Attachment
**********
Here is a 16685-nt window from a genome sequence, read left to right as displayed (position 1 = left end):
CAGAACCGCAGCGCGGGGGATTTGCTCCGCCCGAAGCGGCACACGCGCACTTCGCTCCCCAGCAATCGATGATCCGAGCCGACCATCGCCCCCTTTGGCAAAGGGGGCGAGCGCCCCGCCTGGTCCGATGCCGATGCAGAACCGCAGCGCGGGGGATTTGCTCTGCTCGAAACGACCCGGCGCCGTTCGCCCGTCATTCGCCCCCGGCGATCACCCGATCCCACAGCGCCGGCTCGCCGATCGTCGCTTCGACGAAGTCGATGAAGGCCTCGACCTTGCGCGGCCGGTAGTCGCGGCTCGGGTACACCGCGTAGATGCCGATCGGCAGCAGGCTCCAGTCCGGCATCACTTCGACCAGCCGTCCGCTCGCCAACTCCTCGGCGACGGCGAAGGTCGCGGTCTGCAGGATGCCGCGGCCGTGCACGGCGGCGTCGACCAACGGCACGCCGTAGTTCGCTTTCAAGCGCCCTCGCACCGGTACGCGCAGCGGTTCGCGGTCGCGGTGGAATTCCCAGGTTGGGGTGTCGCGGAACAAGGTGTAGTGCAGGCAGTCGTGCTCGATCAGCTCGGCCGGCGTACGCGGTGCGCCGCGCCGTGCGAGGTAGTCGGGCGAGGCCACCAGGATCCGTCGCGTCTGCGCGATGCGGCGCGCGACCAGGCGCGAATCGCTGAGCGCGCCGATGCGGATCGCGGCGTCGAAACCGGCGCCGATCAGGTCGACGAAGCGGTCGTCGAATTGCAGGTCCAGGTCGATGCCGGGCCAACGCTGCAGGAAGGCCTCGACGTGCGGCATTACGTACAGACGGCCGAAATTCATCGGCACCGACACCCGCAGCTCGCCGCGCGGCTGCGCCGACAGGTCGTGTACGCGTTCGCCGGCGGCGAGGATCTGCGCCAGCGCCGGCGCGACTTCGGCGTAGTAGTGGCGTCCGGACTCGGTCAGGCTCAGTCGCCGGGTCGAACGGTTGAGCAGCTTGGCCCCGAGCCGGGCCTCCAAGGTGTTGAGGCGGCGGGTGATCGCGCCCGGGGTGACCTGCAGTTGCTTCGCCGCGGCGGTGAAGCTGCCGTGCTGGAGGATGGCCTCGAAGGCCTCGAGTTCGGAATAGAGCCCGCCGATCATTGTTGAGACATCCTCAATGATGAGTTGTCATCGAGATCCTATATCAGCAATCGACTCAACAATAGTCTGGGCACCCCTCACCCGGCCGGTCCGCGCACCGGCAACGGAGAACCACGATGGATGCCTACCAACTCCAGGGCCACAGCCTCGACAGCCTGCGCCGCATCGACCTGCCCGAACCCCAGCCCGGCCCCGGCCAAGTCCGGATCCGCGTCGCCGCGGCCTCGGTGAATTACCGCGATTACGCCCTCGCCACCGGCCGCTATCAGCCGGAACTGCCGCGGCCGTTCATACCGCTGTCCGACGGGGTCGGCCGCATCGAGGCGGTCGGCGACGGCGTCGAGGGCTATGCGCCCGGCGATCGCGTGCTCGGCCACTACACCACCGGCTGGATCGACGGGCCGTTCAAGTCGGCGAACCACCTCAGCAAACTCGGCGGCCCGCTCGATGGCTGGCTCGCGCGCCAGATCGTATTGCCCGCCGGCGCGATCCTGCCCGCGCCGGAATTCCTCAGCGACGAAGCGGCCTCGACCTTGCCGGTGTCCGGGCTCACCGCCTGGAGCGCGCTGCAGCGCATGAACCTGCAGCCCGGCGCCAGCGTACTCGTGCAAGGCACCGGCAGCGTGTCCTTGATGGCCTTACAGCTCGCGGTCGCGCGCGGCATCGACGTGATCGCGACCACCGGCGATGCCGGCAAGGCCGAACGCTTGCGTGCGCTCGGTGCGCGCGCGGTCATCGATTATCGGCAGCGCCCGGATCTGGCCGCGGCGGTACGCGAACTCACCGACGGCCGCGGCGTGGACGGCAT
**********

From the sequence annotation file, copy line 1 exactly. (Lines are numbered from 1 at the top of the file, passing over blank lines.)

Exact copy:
Here is a 16685-nt window from a genome sequence, read left to right as displayed (position 1 = left end):